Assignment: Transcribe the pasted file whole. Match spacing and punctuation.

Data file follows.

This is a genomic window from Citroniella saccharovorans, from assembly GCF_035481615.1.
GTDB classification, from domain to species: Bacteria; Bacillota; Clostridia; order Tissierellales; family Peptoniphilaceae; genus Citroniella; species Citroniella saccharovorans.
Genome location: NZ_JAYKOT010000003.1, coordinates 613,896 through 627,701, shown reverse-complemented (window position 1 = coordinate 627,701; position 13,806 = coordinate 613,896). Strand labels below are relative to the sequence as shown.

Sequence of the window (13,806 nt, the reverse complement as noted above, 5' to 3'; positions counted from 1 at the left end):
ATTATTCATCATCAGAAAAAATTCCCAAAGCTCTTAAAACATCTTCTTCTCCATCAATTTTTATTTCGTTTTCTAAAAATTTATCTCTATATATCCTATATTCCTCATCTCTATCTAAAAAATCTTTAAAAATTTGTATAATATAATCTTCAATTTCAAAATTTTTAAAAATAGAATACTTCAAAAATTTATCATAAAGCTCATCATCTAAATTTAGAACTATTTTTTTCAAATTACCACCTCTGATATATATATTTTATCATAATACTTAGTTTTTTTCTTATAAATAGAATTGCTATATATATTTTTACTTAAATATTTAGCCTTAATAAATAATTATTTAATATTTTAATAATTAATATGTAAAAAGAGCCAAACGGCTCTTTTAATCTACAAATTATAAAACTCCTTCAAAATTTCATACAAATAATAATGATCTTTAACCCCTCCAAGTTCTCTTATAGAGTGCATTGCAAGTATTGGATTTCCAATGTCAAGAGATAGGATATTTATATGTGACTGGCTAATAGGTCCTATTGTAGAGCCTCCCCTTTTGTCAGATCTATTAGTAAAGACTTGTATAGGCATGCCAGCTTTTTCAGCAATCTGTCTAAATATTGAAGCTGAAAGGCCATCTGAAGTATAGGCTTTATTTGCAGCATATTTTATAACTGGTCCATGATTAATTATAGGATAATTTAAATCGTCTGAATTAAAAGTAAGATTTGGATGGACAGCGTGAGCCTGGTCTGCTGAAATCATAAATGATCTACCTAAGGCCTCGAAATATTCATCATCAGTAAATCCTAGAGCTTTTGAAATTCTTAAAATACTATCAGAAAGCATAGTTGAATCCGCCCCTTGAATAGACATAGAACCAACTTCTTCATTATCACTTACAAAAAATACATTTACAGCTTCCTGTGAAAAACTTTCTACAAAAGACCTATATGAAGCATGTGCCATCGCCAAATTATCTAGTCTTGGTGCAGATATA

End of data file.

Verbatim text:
This is a genomic window from Citroniella saccharovorans, from assembly GCF_035481615.1.
GTDB classification, from domain to species: Bacteria; Bacillota; Clostridia; order Tissierellales; family Peptoniphilaceae; genus Citroniella; species Citroniella saccharovorans.
Genome location: NZ_JAYKOT010000003.1, coordinates 613,896 through 627,701, shown reverse-complemented (window position 1 = coordinate 627,701; position 13,806 = coordinate 613,896). Strand labels below are relative to the sequence as shown.

Sequence of the window (13,806 nt, the reverse complement as noted above, 5' to 3'; positions counted from 1 at the left end):
ATTATTCATCATCAGAAAAAATTCCCAAAGCTCTTAAAACATCTTCTTCTCCATCAATTTTTATTTCGTTTTCTAAAAATTTATCTCTATATATCCTATATTCCTCATCTCTATCTAAAAAATCTTTAAAAATTTGTATAATATAATCTTCAATTTCAAAATTTTTAAAAATAGAATACTTCAAAAATTTATCATAAAGCTCATCATCTAAATTTAGAACTATTTTTTTCAAATTACCACCTCTGATATATATATTTTATCATAATACTTAGTTTTTTTCTTATAAATAGAATTGCTATATATATTTTTACTTAAATATTTAGCCTTAATAAATAATTATTTAATATTTTAATAATTAATATGTAAAAAGAGCCAAACGGCTCTTTTAATCTACAAATTATAAAACTCCTTCAAAATTTCATACAAATAATAATGATCTTTAACCCCTCCAAGTTCTCTTATAGAGTGCATTGCAAGTATTGGATTTCCAATGTCAAGAGATAGGATATTTATATGTGACTGGCTAATAGGTCCTATTGTAGAGCCTCCCCTTTTGTCAGATCTATTAGTAAAGACTTGTATAGGCATGCCAGCTTTTTCAGCAATCTGTCTAAATATTGAAGCTGAAAGGCCATCTGAAGTATAGGCTTTATTTGCAGCATATTTTATAACTGGTCCATGATTAATTATAGGATAATTTAAATCGTCTGAATTAAAAGTAAGATTTGGATGGACAGCGTGAGCCTGGTCTGCTGAAATCATAAATGATCTACCTAAGGCCTCGAAATATTCATCATCAGTAAATCCTAGAGCTTTTGAAATTCTTAAAATACTATCAGAAAGCATAGTTGAATCCGCCCCTTGAATAGACATAGAACCAACTTCTTCATTATCACTTACAAAAAATACATTTACAGCTTCCTGTGAAAAACTTTCTACAAAAGACCTATATGAAGCATGTGCCATCGCCAAATTATCTAGTCTTGGTGCAGATATA